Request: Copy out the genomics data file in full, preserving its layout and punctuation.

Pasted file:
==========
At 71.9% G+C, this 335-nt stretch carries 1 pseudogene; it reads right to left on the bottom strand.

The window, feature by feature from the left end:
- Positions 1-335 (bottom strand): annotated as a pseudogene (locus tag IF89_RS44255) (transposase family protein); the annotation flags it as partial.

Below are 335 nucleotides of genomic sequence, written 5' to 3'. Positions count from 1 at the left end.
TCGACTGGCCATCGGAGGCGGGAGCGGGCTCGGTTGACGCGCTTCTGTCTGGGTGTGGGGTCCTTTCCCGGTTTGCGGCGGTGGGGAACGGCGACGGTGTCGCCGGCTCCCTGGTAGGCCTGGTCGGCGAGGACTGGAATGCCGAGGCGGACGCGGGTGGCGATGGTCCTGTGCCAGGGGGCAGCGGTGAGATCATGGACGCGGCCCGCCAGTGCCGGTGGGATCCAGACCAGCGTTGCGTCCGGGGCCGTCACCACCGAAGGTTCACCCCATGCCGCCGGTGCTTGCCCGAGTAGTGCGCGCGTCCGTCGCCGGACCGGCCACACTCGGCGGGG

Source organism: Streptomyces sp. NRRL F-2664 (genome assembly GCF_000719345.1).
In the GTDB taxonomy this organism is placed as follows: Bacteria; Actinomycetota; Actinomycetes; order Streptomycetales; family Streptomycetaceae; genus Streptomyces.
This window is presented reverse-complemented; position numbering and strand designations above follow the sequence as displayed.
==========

At 71.9% G+C, this 335-nt stretch carries 1 pseudogene; it reads right to left on the bottom strand.

The window, feature by feature from the left end:
- Positions 1-335 (bottom strand): annotated as a pseudogene (locus tag IF89_RS44255) (transposase family protein); the annotation flags it as partial.

Below are 335 nucleotides of genomic sequence, written 5' to 3'. Positions count from 1 at the left end.
TCGACTGGCCATCGGAGGCGGGAGCGGGCTCGGTTGACGCGCTTCTGTCTGGGTGTGGGGTCCTTTCCCGGTTTGCGGCGGTGGGGAACGGCGACGGTGTCGCCGGCTCCCTGGTAGGCCTGGTCGGCGAGGACTGGAATGCCGAGGCGGACGCGGGTGGCGATGGTCCTGTGCCAGGGGGCAGCGGTGAGATCATGGACGCGGCCCGCCAGTGCCGGTGGGATCCAGACCAGCGTTGCGTCCGGGGCCGTCACCACCGAAGGTTCACCCCATGCCGCCGGTGCTTGCCCGAGTAGTGCGCGCGTCCGTCGCCGGACCGGCCACACTCGGCGGGG

Source organism: Streptomyces sp. NRRL F-2664 (genome assembly GCF_000719345.1).
In the GTDB taxonomy this organism is placed as follows: Bacteria; Actinomycetota; Actinomycetes; order Streptomycetales; family Streptomycetaceae; genus Streptomyces.
This window is presented reverse-complemented; position numbering and strand designations above follow the sequence as displayed.